You would think that humans would want to steer clear of the corpse flower when it blooms. After all, the plant releases a stench of rotting dead animal when it opens.

Still, visitors flock to botanical gardens for the chance to catch a whiff. Considering that corpse flowers bloom for only 24 hours every two to 10 years, the opportunity to be there for a rare, if smelly, event is a hard one to pass up.

The odor the corpse flower releases is supposed to be alluring only to certain insects. It's part of an elaborate deception the flower engages in so that it can reproduce.

Smelly bloom

Looking at a corpse flower from above The actual reproductive parts of the corpse flower are deep inside the plant. (Photo: Duncan Reddish/Royal Botanic Garden Edinburgh)

After growing up to 10 feet, the corpse flower unveils two different components that are key to its survival.

The first is the spathe, a burgundy-colored "skirt" that resembles a very large circular petal. In fact, it's actually a modified leaf that, according to KQED Science, looks like raw steak up close. It also releases an aroma similar to jasmine, making for an odd combination of sight and smell.

The second part of this elaborate ruse is the spadix, a yellow rod-like structure that gives the corpse flower its scientific name: Amorphophallus titanum, or, roughly translated, "giant deformed phallus."

Both parts play a role in the corpse flower's reproduction. The spathe provides what looks like the red guts of a dead animal, while the spadix helps to warm the flower so as to better diffuse the stench. These effects attract would-be pollinators, insects that like to lay their eggs inside rotting animals.

From the base of the spathe, more than 30 chemicals are released over the course of blooming, shifting from sweet to "dead rat in the walls of your house," Vanessa Handley, director of collections and research at the University of California Botanical Garden in Berkeley, told KQED Science.

The male and female parts of the corpse flower Rows of male flowers (yellow) and female flowers (orange and purple) inside a corpse flower that opened up at the University of California Botanical Garden. (Photo: Josh Cassidy/KQED)

Neither part is where reproduction occurs. For that, you have to go deep inside the plant to find male and female flowers.

At the base of the bloom are male flowers that look like corn kernels and female flowers that look like small bulbous stalks. When the corpse flower opens, these female flowers are ready to receive pollen from another corpse flower. They become sticky so as to trap the pollen grains carried by insects thinking this is a good place to lay their eggs.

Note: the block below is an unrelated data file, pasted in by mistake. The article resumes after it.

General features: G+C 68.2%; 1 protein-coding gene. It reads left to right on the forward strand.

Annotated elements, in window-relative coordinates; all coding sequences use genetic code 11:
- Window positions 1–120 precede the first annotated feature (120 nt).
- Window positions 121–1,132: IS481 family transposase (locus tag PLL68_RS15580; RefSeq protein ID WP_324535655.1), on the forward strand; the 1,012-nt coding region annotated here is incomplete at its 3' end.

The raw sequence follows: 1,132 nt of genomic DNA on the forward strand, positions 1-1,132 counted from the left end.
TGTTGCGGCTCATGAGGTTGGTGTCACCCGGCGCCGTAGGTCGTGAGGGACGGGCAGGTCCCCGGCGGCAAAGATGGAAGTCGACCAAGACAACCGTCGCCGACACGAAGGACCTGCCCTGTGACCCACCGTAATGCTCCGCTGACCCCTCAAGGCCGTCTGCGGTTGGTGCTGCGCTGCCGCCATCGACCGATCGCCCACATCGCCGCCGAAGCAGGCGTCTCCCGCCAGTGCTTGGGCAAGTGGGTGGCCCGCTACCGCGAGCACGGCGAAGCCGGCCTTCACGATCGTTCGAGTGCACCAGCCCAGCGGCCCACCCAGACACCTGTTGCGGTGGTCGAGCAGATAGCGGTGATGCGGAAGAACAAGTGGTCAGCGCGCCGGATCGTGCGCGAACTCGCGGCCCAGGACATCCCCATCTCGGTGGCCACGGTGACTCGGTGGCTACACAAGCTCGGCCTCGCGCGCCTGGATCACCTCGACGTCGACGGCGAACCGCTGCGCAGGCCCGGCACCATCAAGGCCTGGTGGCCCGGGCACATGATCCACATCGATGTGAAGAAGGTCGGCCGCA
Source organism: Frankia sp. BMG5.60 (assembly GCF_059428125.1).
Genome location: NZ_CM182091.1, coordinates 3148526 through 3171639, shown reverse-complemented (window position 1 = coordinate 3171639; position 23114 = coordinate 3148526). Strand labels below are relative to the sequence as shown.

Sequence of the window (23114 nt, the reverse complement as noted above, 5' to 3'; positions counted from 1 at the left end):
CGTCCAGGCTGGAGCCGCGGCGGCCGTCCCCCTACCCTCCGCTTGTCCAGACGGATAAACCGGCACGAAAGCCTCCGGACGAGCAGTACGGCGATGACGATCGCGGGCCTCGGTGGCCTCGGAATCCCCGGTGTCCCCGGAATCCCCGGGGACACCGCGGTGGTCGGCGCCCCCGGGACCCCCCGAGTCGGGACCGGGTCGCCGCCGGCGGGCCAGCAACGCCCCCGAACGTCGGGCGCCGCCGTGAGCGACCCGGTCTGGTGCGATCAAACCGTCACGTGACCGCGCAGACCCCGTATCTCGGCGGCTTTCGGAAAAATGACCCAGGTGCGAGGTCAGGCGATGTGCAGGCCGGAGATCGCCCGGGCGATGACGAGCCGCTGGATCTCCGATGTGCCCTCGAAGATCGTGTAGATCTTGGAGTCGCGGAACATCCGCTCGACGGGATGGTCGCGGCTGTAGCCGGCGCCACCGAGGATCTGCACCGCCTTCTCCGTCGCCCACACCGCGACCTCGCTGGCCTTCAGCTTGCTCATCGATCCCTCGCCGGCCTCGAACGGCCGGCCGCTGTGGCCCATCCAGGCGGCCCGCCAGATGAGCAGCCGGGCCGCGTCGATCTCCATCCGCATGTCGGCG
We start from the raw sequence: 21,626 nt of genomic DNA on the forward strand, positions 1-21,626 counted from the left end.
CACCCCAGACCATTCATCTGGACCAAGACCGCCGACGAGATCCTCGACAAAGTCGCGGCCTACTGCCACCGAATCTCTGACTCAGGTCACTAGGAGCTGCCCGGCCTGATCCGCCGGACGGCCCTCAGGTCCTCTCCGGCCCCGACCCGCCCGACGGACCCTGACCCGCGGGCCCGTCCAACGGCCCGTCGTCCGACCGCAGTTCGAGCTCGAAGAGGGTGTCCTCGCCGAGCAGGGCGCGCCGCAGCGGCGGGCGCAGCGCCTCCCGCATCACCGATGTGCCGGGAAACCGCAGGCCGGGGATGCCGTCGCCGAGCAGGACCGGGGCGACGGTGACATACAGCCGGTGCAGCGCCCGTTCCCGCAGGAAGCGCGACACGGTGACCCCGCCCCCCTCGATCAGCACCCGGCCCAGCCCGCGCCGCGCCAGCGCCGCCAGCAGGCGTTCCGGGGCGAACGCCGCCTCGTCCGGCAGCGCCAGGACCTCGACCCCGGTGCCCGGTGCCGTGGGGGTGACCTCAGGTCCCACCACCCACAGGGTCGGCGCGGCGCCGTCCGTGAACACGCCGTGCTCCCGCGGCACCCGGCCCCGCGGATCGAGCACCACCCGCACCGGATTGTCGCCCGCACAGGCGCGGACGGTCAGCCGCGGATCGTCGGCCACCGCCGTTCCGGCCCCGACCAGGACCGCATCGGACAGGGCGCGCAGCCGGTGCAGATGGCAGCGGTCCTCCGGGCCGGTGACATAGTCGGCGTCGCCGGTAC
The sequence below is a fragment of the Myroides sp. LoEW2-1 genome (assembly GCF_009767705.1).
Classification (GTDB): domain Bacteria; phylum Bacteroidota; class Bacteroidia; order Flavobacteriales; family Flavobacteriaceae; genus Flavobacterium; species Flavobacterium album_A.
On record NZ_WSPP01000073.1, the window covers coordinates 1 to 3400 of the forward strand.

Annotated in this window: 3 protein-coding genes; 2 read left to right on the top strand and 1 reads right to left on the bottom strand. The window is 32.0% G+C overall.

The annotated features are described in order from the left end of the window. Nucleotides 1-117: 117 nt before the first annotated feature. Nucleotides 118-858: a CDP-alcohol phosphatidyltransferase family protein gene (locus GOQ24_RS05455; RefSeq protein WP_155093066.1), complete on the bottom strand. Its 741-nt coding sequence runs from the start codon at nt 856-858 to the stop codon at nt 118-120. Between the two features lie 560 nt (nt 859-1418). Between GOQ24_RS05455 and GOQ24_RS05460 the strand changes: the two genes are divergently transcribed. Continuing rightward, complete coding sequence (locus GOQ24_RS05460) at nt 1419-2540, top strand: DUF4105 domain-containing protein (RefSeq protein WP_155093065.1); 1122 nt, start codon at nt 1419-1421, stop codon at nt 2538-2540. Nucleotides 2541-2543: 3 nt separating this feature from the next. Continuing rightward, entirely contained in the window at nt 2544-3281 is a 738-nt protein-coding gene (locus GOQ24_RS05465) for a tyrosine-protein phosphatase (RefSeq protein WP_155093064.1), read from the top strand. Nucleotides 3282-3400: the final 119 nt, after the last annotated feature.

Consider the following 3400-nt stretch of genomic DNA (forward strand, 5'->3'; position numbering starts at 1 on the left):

A fly explores pollen-producing male flowers inside a corpse flower. A fly explores pollen-producing male flowers inside a corpse flower. Hopefully this fly will carry the pollen to another corpse flower. (Photo: Josh Cassidy//KQED)

After this period, the male flowers begin to release stringy pollen that will, hopefully, be picked up by the insects and carried to another corpse flower.

"They fumble around and leave, and in the best-case scenario they're covered in pollen that they carry to another receptive plant," Handley said.

If some of the string pollen from the male flowers falls onto the female flowers, it's not a big deal. By that point in the process, the female flower is no longer sticky and isn't trapping pollen. It wants fresh genetic material, after all, not material from itself.

Conserving the corpse flower

Of course, when corpse flowers are in a botanical garden, their odds of reproducing are lower than they would be in the wild. Often, no other plants are open at the same time. So biologists may need to lend a helping hand.

Scientists can cut a hole in the side of the flowering base and scrape the stringy pollen from the male plants with a metal spatula. This pollen is frozen and is later used to pollinate another corpse flower somewhere else. Scientists don't do this too often, though. It's not good for the plant.

"This might cause the plant to put all its energy into its seeds," Ernesto Sandoval, of the UC Davis Botanical Conservatory, told KQED, "and the plant itself dying."

Such efforts are needed once in a while, though. The corpse flower, given its unique appearance and rare blooming scheduling, makes it a popular poaching target in its native Sumatra. Deforestation on the large Indonesia island also threatens the survival of the plant.